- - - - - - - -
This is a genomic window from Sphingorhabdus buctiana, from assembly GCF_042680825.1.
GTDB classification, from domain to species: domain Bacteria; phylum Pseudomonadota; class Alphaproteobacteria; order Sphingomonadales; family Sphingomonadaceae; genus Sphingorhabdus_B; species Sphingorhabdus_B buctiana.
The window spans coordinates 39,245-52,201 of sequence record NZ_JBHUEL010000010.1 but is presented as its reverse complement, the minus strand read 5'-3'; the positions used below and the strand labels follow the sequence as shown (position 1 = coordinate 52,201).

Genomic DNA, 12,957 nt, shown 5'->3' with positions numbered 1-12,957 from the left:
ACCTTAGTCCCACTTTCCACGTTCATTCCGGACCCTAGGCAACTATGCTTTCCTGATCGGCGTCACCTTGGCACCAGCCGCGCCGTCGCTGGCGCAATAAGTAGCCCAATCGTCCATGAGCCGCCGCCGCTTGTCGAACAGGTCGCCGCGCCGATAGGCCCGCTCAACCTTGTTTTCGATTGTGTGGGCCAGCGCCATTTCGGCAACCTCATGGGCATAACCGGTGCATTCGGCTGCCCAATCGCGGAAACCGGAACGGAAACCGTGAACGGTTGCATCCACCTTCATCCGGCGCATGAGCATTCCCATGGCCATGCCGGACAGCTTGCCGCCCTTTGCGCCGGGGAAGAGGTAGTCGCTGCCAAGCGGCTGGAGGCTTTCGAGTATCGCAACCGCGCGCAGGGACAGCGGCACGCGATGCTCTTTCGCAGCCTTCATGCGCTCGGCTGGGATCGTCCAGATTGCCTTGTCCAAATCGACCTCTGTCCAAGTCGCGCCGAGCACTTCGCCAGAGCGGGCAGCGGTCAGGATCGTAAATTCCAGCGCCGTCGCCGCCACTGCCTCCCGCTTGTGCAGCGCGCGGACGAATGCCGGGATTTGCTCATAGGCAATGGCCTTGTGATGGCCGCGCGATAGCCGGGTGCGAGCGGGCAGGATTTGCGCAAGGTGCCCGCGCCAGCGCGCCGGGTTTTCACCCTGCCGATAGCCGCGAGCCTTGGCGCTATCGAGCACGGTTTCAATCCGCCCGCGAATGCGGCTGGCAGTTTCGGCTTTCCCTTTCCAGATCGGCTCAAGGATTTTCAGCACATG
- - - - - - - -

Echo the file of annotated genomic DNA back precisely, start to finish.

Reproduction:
This is a genomic window from Sphingorhabdus buctiana, from assembly GCF_042680825.1.
GTDB classification, from domain to species: domain Bacteria; phylum Pseudomonadota; class Alphaproteobacteria; order Sphingomonadales; family Sphingomonadaceae; genus Sphingorhabdus_B; species Sphingorhabdus_B buctiana.
The window spans coordinates 39,245-52,201 of sequence record NZ_JBHUEL010000010.1 but is presented as its reverse complement, the minus strand read 5'-3'; the positions used below and the strand labels follow the sequence as shown (position 1 = coordinate 52,201).

Genomic DNA, 12,957 nt, shown 5'->3' with positions numbered 1-12,957 from the left:
ACCTTAGTCCCACTTTCCACGTTCATTCCGGACCCTAGGCAACTATGCTTTCCTGATCGGCGTCACCTTGGCACCAGCCGCGCCGTCGCTGGCGCAATAAGTAGCCCAATCGTCCATGAGCCGCCGCCGCTTGTCGAACAGGTCGCCGCGCCGATAGGCCCGCTCAACCTTGTTTTCGATTGTGTGGGCCAGCGCCATTTCGGCAACCTCATGGGCATAACCGGTGCATTCGGCTGCCCAATCGCGGAAACCGGAACGGAAACCGTGAACGGTTGCATCCACCTTCATCCGGCGCATGAGCATTCCCATGGCCATGCCGGACAGCTTGCCGCCCTTTGCGCCGGGGAAGAGGTAGTCGCTGCCAAGCGGCTGGAGGCTTTCGAGTATCGCAACCGCGCGCAGGGACAGCGGCACGCGATGCTCTTTCGCAGCCTTCATGCGCTCGGCTGGGATCGTCCAGATTGCCTTGTCCAAATCGACCTCTGTCCAAGTCGCGCCGAGCACTTCGCCAGAGCGGGCAGCGGTCAGGATCGTAAATTCCAGCGCCGTCGCCGCCACTGCCTCCCGCTTGTGCAGCGCGCGGACGAATGCCGGGATTTGCTCATAGGCAATGGCCTTGTGATGGCCGCGCGATAGCCGGGTGCGAGCGGGCAGGATTTGCGCAAGGTGCCCGCGCCAGCGCGCCGGGTTTTCACCCTGCCGATAGCCGCGAGCCTTGGCGCTATCGAGCACGGTTTCAATCCGCCCGCGAATGCGGCTGGCAGTTTCGGCTTTCCCTTTCCAGATCGGCTCAAGGATTTTCAGCACATG